Understand the Journey: Unraveling the Brazilian Jiu Jitsu Belt System
I’m a white belt that never gave up. And that’s the mentality I want my students to get. The belt is the least thing you have to worry (about).
Jiu Jitsu is more than just a martial art – it's a personal journey that evolves with time, discipline, and commitment.
At the heart of this captivating odyssey lies the Brazilian Jiu Jitsu (BJJ) belt system, a unique and colorful symbol of your growth and skill level.
There are five primary belts in BJJ: White, Blue, Purple, Brown, and Black.
Each belt up to black can have up to four stripes.
Black belts can have degrees, ranging from 1st to 6th-degree black belt.
There are belts that come after achieving the black belt — we'll discuss those a bit later.
First let's delve into this intricate system, explore the goals at each belt level, and gauge how long you might spend in each stage of this fascinating expedition.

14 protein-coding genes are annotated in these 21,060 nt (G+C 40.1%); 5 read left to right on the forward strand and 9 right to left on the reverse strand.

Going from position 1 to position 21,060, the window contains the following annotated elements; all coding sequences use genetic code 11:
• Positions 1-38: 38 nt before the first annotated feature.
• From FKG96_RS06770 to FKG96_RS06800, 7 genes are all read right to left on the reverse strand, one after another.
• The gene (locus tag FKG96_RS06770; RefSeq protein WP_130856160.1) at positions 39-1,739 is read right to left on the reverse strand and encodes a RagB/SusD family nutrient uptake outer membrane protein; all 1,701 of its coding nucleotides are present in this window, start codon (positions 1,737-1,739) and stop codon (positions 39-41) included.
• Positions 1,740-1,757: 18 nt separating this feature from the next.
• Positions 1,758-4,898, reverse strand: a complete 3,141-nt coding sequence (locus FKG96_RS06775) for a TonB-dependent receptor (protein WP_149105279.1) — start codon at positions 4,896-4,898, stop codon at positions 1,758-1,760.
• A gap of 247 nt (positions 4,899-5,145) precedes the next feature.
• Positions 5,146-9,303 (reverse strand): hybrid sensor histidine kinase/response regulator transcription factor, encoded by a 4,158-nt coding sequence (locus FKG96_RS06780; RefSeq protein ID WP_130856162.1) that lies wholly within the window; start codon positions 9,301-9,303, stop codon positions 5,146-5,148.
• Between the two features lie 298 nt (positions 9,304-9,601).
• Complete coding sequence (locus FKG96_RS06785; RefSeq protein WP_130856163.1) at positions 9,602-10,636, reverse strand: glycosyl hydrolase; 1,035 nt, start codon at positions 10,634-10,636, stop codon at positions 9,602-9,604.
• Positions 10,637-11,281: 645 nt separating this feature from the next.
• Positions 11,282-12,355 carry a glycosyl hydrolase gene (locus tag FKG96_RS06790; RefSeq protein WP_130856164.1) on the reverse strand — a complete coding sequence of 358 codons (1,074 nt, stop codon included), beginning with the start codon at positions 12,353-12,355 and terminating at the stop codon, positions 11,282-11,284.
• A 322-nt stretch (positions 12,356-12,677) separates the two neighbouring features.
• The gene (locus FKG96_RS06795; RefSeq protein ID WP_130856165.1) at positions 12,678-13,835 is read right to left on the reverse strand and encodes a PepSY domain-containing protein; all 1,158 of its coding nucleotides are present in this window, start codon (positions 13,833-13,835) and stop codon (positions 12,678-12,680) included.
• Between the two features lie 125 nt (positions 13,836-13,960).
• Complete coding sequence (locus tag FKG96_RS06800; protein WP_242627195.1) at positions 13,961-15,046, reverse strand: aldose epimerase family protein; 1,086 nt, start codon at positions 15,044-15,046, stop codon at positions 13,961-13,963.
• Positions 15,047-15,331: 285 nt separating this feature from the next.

White Belt – Embrace Basics
Beginning with the white belt, the journey of a BJJ practitioner commences.
This stage is all about embracing the fundamentals and getting comfortable with basic techniques and positions.
The white belt stage is often the most challenging, as you are learning not just moves, but a whole new way of thinking.
However, it's also incredibly rewarding, as every class brings new lessons and skills.
You can expect to spend anything from 1 to 3 years at this level.
But remember, everyone's journey is unique – it's not about how fast you get to the next level, but about mastering the skills you need to move forward confidently.
Blue Belt – Building on Basics
The blue belt is the next step in your BJJ journey, representing a deeper understanding of the art.
At this level, you're expected to have a solid grasp of fundamental techniques and begin developing your unique style.
Fine tuning your submission game and defending against more experienced practitioners becomes a significant focus, and you're encouraged to participate in sparring sessions more frequently.
Typically, the blue belt journey can last between 2 to 3 years. It's not just about surviving, but evolving - transforming challenges into stepping stones.